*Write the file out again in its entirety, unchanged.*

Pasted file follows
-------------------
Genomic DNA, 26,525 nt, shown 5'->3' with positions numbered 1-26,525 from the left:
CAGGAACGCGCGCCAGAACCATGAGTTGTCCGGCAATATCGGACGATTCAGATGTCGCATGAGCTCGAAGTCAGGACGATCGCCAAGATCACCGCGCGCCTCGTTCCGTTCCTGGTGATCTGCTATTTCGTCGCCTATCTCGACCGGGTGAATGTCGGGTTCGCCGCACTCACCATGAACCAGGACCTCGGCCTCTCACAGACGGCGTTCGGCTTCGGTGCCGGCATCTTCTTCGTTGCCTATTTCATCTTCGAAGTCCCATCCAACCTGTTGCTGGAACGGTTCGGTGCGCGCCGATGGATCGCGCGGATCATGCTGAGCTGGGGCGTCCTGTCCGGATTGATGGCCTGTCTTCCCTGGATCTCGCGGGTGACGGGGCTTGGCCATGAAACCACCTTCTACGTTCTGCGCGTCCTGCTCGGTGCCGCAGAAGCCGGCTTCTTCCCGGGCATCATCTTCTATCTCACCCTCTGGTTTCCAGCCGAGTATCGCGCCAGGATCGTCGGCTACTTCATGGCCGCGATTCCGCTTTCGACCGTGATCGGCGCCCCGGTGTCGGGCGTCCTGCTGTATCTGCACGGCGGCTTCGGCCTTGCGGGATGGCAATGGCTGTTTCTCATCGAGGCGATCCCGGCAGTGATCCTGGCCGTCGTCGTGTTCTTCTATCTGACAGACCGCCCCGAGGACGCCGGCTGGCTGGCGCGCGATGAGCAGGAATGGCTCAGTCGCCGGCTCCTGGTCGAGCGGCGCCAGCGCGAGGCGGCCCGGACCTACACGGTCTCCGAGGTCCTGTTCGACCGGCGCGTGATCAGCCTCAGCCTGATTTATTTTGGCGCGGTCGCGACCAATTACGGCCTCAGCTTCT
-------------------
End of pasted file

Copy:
Genomic DNA, 26,525 nt, shown 5'->3' with positions numbered 1-26,525 from the left:
CAGGAACGCGCGCCAGAACCATGAGTTGTCCGGCAATATCGGACGATTCAGATGTCGCATGAGCTCGAAGTCAGGACGATCGCCAAGATCACCGCGCGCCTCGTTCCGTTCCTGGTGATCTGCTATTTCGTCGCCTATCTCGACCGGGTGAATGTCGGGTTCGCCGCACTCACCATGAACCAGGACCTCGGCCTCTCACAGACGGCGTTCGGCTTCGGTGCCGGCATCTTCTTCGTTGCCTATTTCATCTTCGAAGTCCCATCCAACCTGTTGCTGGAACGGTTCGGTGCGCGCCGATGGATCGCGCGGATCATGCTGAGCTGGGGCGTCCTGTCCGGATTGATGGCCTGTCTTCCCTGGATCTCGCGGGTGACGGGGCTTGGCCATGAAACCACCTTCTACGTTCTGCGCGTCCTGCTCGGTGCCGCAGAAGCCGGCTTCTTCCCGGGCATCATCTTCTATCTCACCCTCTGGTTTCCAGCCGAGTATCGCGCCAGGATCGTCGGCTACTTCATGGCCGCGATTCCGCTTTCGACCGTGATCGGCGCCCCGGTGTCGGGCGTCCTGCTGTATCTGCACGGCGGCTTCGGCCTTGCGGGATGGCAATGGCTGTTTCTCATCGAGGCGATCCCGGCAGTGATCCTGGCCGTCGTCGTGTTCTTCTATCTGACAGACCGCCCCGAGGACGCCGGCTGGCTGGCGCGCGATGAGCAGGAATGGCTCAGTCGCCGGCTCCTGGTCGAGCGGCGCCAGCGCGAGGCGGCCCGGACCTACACGGTCTCCGAGGTCCTGTTCGACCGGCGCGTGATCAGCCTCAGCCTGATTTATTTTGGCGCGGTCGCGACCAATTACGGCCTCAGCTTCT